“It’s hard to define, but, you know, it probably means something on the order of around six months or that type of thing.” – Fed Chair Janet Yellen
That comment by the new chairwomen of the Federal Reserve sent shock waves through global financial markets. Janet Yellen was answering a question about when she estimated that interest rates would begin moving up. She said she expected the Fed’s bond-buying spree would end in October, and rates would start heading north a half year after that. I’m not exactly sure why that was so surprising. But for investors, that means we are about to enter a new reality, and a repositioning of investments is called for.
What should you do?
Flashback a year ago when all the “taper” talk started. It didn’t take long for bonds to get hammered, as the 10-year US Treasury bond yield jumped from 1.5
The large-cap growth style ranks fourth out of the twelve fund styles as detailed in my Style Rankings for ETFs and Mutual Funds report. It gets my Neutral rating, which is based on aggregation of ratings of 23 ETFs and 694 mutual funds in the large-cap growth style as of February 6th, 2013. Prior reports on the best & worst ETFs and mutual funds in every sector and style are here.
Figures 1 and 2 show the five best and worst-rated ETFs and mutual funds in the style. Not all large-cap growth style ETFs and mutual funds are created the same. The number of holdings varies widely (from 18 to 574), which creates drastically different investment implications and ratings. The best ETFs and mutual funds allocate more value to Attractive-or-better-rated stocks than the worst, which allocate too much value to Neutral-or-worse-rated stocks.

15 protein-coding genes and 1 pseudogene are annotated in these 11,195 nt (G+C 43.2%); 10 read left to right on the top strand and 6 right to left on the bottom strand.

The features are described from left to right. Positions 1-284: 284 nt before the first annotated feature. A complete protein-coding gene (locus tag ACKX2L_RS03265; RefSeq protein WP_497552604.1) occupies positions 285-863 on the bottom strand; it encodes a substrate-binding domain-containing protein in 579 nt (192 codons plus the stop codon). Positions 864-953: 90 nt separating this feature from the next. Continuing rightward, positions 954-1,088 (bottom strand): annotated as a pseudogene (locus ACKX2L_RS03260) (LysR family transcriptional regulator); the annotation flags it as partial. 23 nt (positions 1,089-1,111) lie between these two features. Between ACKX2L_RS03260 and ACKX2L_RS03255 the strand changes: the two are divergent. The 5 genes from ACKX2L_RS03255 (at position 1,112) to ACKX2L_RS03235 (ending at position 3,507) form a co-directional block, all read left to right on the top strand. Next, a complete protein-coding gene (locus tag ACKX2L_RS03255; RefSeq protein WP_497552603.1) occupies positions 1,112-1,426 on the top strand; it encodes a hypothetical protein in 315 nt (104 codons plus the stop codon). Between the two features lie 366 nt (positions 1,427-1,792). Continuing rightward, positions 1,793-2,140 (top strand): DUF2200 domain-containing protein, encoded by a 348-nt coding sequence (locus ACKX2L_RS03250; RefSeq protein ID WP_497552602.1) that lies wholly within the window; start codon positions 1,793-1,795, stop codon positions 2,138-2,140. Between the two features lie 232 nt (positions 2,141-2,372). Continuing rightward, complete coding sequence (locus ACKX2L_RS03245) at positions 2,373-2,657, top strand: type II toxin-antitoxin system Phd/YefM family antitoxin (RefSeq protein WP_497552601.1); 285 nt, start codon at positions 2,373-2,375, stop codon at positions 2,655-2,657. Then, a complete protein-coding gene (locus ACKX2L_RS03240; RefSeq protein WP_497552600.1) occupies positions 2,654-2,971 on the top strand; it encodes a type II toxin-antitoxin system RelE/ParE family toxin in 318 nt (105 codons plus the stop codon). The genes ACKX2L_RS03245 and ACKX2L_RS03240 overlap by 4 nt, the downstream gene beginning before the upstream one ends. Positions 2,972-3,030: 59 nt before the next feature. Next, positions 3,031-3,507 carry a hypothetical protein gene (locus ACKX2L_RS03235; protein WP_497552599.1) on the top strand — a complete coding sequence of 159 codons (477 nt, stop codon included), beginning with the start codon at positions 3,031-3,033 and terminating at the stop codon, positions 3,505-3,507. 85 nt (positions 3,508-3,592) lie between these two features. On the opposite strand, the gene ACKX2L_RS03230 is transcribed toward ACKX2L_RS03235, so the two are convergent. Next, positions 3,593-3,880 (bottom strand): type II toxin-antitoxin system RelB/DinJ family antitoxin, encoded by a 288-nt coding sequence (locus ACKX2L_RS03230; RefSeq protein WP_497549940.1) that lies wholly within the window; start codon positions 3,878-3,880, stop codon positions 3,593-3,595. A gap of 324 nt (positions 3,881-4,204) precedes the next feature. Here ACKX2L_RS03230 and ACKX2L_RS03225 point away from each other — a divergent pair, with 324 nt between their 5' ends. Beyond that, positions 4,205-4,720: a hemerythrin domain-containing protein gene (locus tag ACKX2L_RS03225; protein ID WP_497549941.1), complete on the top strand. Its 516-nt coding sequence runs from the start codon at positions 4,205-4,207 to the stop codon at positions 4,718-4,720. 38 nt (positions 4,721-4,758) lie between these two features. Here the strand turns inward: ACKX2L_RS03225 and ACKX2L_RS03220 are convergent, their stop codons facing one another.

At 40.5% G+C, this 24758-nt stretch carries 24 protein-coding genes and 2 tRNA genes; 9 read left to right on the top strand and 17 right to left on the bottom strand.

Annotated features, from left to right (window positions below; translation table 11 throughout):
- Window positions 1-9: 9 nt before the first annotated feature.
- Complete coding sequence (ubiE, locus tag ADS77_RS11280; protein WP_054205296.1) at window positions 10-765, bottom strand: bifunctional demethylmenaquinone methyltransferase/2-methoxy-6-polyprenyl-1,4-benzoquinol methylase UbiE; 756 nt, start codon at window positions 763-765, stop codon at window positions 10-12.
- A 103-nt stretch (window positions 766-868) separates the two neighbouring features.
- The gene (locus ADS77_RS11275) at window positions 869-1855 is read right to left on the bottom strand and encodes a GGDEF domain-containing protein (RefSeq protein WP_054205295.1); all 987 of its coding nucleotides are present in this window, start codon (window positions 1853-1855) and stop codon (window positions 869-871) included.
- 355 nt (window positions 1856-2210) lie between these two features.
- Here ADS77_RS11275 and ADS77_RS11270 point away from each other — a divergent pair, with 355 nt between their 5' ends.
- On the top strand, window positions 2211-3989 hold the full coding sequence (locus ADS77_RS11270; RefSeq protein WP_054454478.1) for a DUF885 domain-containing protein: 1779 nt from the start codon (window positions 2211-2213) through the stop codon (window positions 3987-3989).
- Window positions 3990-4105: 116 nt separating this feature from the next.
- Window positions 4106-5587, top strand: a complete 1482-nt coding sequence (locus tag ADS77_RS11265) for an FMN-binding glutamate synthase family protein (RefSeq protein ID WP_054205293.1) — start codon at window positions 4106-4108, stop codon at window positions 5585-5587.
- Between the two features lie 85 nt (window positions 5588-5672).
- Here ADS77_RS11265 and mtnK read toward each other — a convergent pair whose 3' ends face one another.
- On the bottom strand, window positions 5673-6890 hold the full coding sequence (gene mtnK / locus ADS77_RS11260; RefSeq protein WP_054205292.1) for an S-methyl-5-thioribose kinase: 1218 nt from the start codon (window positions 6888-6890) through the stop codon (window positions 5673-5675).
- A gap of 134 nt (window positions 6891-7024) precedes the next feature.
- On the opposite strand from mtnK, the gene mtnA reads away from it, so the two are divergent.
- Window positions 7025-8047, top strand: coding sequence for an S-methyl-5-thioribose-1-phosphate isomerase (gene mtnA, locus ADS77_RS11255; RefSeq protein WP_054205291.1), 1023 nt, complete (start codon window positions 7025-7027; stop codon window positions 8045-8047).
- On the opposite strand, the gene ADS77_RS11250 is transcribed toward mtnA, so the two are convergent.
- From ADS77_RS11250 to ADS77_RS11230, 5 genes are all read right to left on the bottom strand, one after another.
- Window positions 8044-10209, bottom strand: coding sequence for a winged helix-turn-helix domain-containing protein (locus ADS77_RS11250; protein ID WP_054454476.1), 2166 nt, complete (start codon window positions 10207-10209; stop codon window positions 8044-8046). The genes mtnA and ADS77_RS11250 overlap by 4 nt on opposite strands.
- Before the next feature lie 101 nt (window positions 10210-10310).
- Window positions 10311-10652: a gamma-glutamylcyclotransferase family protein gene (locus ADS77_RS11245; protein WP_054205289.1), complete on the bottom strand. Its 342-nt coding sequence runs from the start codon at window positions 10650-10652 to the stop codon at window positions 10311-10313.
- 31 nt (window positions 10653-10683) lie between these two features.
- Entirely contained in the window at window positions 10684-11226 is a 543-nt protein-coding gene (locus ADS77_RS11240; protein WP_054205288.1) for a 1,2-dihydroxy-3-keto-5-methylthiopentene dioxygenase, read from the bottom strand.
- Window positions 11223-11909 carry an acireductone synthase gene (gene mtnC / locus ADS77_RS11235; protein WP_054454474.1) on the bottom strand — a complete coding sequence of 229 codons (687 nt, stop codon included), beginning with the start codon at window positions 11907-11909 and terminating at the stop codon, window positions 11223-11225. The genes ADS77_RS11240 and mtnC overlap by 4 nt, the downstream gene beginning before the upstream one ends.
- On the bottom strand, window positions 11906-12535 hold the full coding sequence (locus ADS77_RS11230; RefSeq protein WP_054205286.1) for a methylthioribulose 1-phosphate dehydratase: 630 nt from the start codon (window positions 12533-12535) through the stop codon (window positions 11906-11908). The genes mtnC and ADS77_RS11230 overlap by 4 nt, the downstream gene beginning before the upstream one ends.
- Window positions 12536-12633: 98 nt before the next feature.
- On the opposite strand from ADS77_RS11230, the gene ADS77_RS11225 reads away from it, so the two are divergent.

To identify the best and
New ETF creation activity picked up in September as 27 new products came on the market. New arrivals consisted of 25 ETFs and two ETNs. Vanguard was singularly responsible for the majority of new listings, launching 16 new ETFs in two separate waves. Particularly noteworthy about the Vanguard launches is the fact that all 16 ETFs follow the same indexes as existing ETFs from iShares and SPDRs. In all 16 cases Vanguard chose to differentiate itself on price and brand. Vanguard is not content with its current position of being the third largest ETF supplier.
Six ETFs were delisted during in September, leaving the net increase for the month at 21. The number of currently listed products stands at 1,067 (959 ETFs and 108 ETNs) as of September 30. A total of 173 products have been launched year-to-date and 31 have closed for a net increase of 142. Six